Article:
WHO INVENTED THE LEGROPE?

For a very long time being a surfer meant you had to be super fit and a strong swimmer. For over sixty years in Australia the timber surfboards used were heavy and hard to handle. If you wiped out you had to be able to swim after your board to retrieve it, or, even worse, swim back to shore. The obvious solution was to attach yourself to the surfboard somehow.

Surfers tried a number of different methods over the years, with mixed success, tying yourself to a surfboard (particularly a big heavy slab of timber) is not without its problems. Aussie Harry McLaren was attaching surfers and their boards/surf skis pre-1920, using lengths of rope and there is a lovely pic of British surfer Major Nigel Oxenden with his board attached via a cord to a leather belt around his waist. A lot of this history is not widely known and arguments about who invented the legrope remain. Acording to popular American history, the legrope/leash was invented by the O’Neill family, famous for making surfing wetsuits, in 1970. A bungy cord was attached to the nose of the surfboard with the other end attached to the surfer’s wrist. O’Neill family patriarch Jack O’Neill lost an eye as a result of using this device. There is an argument that Santa Cruz based Pat O’Neill was the first person to “sell” a surf leash, but just coz you sell ‘em doesn’t mean you invented ‘em.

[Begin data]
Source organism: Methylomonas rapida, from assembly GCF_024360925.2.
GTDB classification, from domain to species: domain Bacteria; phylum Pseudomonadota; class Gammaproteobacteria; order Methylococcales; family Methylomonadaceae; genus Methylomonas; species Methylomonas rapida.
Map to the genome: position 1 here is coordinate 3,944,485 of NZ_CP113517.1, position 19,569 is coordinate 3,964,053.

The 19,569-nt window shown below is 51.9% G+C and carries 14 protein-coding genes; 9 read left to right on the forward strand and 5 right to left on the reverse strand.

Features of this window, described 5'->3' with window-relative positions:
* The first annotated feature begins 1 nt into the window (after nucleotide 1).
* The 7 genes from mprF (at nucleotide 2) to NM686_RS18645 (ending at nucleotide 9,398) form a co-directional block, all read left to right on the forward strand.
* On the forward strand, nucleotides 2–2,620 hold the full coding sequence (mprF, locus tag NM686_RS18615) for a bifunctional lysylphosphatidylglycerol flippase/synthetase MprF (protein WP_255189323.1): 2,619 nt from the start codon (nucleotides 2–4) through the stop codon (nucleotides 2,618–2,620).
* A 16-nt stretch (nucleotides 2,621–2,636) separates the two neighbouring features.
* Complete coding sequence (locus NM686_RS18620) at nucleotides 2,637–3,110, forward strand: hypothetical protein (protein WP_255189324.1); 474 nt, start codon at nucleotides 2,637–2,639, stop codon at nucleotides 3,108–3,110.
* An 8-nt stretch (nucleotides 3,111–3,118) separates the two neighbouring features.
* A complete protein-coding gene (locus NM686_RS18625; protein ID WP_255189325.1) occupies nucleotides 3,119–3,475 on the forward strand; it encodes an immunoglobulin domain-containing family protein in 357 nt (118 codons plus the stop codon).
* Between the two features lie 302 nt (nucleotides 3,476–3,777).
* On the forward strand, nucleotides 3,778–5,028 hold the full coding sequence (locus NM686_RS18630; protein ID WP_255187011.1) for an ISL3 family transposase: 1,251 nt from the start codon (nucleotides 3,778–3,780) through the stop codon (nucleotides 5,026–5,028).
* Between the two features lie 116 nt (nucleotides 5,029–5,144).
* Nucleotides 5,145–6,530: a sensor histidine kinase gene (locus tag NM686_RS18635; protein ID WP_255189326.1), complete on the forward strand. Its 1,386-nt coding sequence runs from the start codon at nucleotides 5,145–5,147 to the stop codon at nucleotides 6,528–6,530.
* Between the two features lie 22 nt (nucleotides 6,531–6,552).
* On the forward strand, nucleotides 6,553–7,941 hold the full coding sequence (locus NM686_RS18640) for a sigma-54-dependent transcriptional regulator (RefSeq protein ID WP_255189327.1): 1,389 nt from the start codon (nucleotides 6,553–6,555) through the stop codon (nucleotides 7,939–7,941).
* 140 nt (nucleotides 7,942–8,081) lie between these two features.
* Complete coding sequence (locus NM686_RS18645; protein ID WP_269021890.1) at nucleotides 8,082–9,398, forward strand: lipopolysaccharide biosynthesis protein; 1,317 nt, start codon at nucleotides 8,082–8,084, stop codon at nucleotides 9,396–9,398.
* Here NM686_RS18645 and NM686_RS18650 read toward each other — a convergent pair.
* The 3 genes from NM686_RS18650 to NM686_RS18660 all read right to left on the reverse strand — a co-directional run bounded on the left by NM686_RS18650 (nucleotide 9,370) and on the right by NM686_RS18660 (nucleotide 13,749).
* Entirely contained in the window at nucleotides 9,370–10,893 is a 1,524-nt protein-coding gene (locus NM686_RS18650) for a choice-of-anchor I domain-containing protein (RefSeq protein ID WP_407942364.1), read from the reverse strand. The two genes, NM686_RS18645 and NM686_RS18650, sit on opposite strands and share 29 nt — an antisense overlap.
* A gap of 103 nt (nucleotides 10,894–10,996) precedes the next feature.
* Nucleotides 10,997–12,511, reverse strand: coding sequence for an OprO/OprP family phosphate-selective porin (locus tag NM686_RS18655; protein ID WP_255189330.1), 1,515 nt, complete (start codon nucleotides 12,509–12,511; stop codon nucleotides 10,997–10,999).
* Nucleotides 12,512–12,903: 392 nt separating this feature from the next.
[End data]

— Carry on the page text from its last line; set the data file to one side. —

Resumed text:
Claims of the legrope being invented in 1970 would have come as a surprise to the unidentified French surfer pictured here from the March 1965 edition of The Surfing World magazine with his surfboard clearly attached to his ankle. Reports date back to the 1960s of Aussie surfers using clothesline, curtain cord, dog collars, socks or handkerchiefs to stop boards getting away from them. By the mid-1970s, rubber and rope legropes with Velcro ankle straps were in common use but could do serious damage to surfboards when they got to maximum stretch. It was not unusual for surfers in this era to surface after a wipe out only to find their board recoiling rapidly toward their head, and boards would get seriously damaged by legropes getting to maximum stretch and ripping through foam and fibreglass.  Thankfully more modern urethane legropes provided a much better alternative with almost unlimited stretch and super slow recoil. Even with more user friendly technology legropes are not risk free, there are a number of surfers who have drowned after their legropes snagged on rocks trapping them under water.

In one sense legropes are a pretty simple thing, but their adoption has had a profound impact on surfing’s accessibility and the fitness required to get out in the water. Legropes have also allowed surfers to ride more critical waves and dangerous locations knowing that despite wipe outs their surfboards should be only a few metres away.

Pic Surfing World magazine March 1965

 

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